Richard Lee retained his county Board of Commissioners' seat by 37 votes Tuesday. Jeff Hazen easily won his race. Ann Samuelson and Russ Earl will do it all over again in November.
Lee thanked his opponent, Cindy Price, for a well-fought campaign for the District 3 seat.
"I had a tough opponent, and she ran a tough race, a good race, and she worked hard. And her working hard made me work hard," he said.
The final, unofficial tally gave Lee 1,115 votes to Price's 1,078, a margin of just 37.
The local farmer and businessman was appointed to the commission in 2002 and elected later that year. He has served twice as chairman of the five-person board.
During the campaign, Lee pointed to the board's accomplishments during the past four years, including breaking ground on the long-awaited Community Corrections Transition Center and saving money by bonding the county's debt to the PERS retirement system. He said the board is "pretty well focused" and has taken steps to address the local methamphetamine problem and economic development, and is pursuing a solution to the long-standing jail overcrowding issue. "We're working on it, we're on top of it. I think we're moving forward."
Price, a writer and former station manager for KMUN radio station, is married to District Attorney Josh Marquis, which prompted comments from some that she faced a potential conflict of interest as a commissioner. Price sought an opinion from the state ethics office stating she could serve on the board. (Marquis was elected unopposed to a fourth term Tuesday).
Hazen said it will be tough to wait the eight months before he joins the Board of Commissioners.
He easily won election to the District 1 seat, beating opponent Mike Beketic by a four-to-one margin. He will replace Commissioner Lylla Gaebel, who did not run for re-election.
An assistant manager at Costco in Warrenton, Hazen said he'll keep on top of the board's activities for the rest of the year so he can "hit the ground running" when he's officially sworn in in January.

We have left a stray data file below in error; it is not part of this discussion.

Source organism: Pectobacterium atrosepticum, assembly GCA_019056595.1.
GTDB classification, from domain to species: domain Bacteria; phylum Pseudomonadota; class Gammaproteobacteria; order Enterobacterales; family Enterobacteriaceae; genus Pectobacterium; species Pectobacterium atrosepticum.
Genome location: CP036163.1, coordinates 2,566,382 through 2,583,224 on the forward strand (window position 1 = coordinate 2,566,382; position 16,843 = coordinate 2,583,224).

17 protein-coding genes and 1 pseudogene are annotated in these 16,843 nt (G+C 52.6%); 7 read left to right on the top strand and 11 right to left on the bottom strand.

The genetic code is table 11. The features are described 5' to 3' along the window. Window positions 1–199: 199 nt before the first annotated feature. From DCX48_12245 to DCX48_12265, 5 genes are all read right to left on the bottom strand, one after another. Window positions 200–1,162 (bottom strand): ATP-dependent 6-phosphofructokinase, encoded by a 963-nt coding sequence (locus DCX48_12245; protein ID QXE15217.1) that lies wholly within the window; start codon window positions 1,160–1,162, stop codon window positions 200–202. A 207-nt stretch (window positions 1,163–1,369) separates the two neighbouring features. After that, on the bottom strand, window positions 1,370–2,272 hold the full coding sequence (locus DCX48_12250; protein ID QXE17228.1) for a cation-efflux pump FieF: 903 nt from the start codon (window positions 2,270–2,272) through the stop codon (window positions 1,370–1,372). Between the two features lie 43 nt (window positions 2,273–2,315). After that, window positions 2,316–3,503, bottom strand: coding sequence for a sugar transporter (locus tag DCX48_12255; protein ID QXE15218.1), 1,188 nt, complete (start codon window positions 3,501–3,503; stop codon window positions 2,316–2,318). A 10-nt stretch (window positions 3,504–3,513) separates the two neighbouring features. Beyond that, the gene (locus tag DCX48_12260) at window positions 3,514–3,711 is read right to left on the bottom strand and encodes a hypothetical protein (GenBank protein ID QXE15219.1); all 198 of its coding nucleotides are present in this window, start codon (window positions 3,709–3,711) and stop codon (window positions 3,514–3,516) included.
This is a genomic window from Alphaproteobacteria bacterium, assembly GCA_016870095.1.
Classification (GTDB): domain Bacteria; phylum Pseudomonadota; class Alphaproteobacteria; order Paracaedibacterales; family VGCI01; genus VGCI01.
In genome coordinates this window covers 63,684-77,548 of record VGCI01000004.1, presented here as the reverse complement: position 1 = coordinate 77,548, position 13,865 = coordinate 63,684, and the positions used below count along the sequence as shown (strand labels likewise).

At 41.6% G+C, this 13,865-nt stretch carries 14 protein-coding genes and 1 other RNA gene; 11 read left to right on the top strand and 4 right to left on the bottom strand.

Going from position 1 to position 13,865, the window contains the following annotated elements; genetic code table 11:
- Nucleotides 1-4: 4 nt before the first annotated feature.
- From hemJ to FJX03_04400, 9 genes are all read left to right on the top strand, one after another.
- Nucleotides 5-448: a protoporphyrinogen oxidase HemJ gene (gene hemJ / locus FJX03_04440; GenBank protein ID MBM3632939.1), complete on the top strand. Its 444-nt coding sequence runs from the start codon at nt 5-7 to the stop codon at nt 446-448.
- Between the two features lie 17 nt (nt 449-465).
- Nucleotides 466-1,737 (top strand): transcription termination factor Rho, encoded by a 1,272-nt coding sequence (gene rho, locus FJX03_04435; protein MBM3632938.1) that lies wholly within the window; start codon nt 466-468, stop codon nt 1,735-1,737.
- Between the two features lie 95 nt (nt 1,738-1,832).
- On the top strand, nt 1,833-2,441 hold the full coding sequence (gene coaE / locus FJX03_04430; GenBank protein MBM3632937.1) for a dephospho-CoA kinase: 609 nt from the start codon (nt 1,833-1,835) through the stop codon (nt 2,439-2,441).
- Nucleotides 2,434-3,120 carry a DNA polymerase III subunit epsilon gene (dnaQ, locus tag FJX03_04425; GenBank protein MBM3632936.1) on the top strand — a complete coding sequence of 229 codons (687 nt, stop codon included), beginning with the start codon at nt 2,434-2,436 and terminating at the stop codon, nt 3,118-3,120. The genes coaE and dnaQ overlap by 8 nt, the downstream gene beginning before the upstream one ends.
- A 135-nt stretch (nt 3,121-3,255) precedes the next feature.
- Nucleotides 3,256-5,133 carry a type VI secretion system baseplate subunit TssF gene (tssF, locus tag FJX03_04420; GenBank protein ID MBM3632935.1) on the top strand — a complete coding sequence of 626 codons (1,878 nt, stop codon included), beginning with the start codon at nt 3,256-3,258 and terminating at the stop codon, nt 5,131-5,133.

The former Warrenton city commissioner and mayor said he's interested to see the differences working with the county versus the city, but said his experience with Warrenton will "give me a head start" as a county commissioner.
During the campaign, Hazen touted his business experience and involvement in various local economic development programs, saying he wants to make strengthening the local economy a top priority.
While there are many hot-button issues facing the county, Hazen said he'll be satisfied at first to get his feet wet dealing with the day-to-day business the commission must deal with.
No clear winner emerged in the four-way race for the District 5 position, which means that the top two vote-getters, Samuelson and Earl, will vie in November for the seat, which is being vacated by Commissioner Helen Westbrook.
Businesswoman Samuelson lead the field, according to the final unofficial results, with 620 votes to 536 for Earl, 298 for John Benson and 184 for John Dunzer. With no single candidate getting more than 50 percent of the total, the top two finishers will face off in the general election.
"We've got to have jobs for people - we can't become a county of haves and have-nots," said Samuelson, who made economic development her top issue, pointing to her own experience taking over and running her family business, Astoria Plumbing and Tile.
Earl served a term on the board from 1999 to 2003.